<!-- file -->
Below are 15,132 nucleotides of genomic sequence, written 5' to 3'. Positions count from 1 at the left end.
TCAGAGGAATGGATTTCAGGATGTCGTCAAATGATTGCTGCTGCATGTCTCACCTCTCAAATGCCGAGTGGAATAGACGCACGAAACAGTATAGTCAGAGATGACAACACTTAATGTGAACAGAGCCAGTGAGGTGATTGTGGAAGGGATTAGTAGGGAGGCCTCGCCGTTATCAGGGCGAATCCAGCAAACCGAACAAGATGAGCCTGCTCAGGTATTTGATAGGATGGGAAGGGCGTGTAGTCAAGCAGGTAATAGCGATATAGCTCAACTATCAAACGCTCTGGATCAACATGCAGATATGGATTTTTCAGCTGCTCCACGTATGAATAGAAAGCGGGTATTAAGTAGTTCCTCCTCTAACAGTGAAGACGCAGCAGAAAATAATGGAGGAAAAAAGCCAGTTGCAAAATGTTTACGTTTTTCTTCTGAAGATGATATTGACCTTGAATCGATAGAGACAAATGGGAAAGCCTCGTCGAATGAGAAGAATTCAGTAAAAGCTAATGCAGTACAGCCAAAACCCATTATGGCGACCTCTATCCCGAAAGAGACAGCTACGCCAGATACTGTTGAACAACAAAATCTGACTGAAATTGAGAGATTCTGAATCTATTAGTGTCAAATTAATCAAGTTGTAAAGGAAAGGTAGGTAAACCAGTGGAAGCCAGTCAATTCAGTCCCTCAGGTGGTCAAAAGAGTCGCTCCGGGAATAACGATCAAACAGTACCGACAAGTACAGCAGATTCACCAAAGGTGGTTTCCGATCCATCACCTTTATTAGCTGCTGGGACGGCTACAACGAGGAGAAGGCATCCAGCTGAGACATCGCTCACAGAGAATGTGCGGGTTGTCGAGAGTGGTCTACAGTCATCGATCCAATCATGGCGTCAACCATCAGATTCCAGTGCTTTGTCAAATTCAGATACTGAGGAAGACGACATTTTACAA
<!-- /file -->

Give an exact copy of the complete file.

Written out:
Below are 15,132 nucleotides of genomic sequence, written 5' to 3'. Positions count from 1 at the left end.
TCAGAGGAATGGATTTCAGGATGTCGTCAAATGATTGCTGCTGCATGTCTCACCTCTCAAATGCCGAGTGGAATAGACGCACGAAACAGTATAGTCAGAGATGACAACACTTAATGTGAACAGAGCCAGTGAGGTGATTGTGGAAGGGATTAGTAGGGAGGCCTCGCCGTTATCAGGGCGAATCCAGCAAACCGAACAAGATGAGCCTGCTCAGGTATTTGATAGGATGGGAAGGGCGTGTAGTCAAGCAGGTAATAGCGATATAGCTCAACTATCAAACGCTCTGGATCAACATGCAGATATGGATTTTTCAGCTGCTCCACGTATGAATAGAAAGCGGGTATTAAGTAGTTCCTCCTCTAACAGTGAAGACGCAGCAGAAAATAATGGAGGAAAAAAGCCAGTTGCAAAATGTTTACGTTTTTCTTCTGAAGATGATATTGACCTTGAATCGATAGAGACAAATGGGAAAGCCTCGTCGAATGAGAAGAATTCAGTAAAAGCTAATGCAGTACAGCCAAAACCCATTATGGCGACCTCTATCCCGAAAGAGACAGCTACGCCAGATACTGTTGAACAACAAAATCTGACTGAAATTGAGAGATTCTGAATCTATTAGTGTCAAATTAATCAAGTTGTAAAGGAAAGGTAGGTAAACCAGTGGAAGCCAGTCAATTCAGTCCCTCAGGTGGTCAAAAGAGTCGCTCCGGGAATAACGATCAAACAGTACCGACAAGTACAGCAGATTCACCAAAGGTGGTTTCCGATCCATCACCTTTATTAGCTGCTGGGACGGCTACAACGAGGAGAAGGCATCCAGCTGAGACATCGCTCACAGAGAATGTGCGGGTTGTCGAGAGTGGTCTACAGTCATCGATCCAATCATGGCGTCAACCATCAGATTCCAGTGCTTTGTCAAATTCAGATACTGAGGAAGACGACATTTTACAA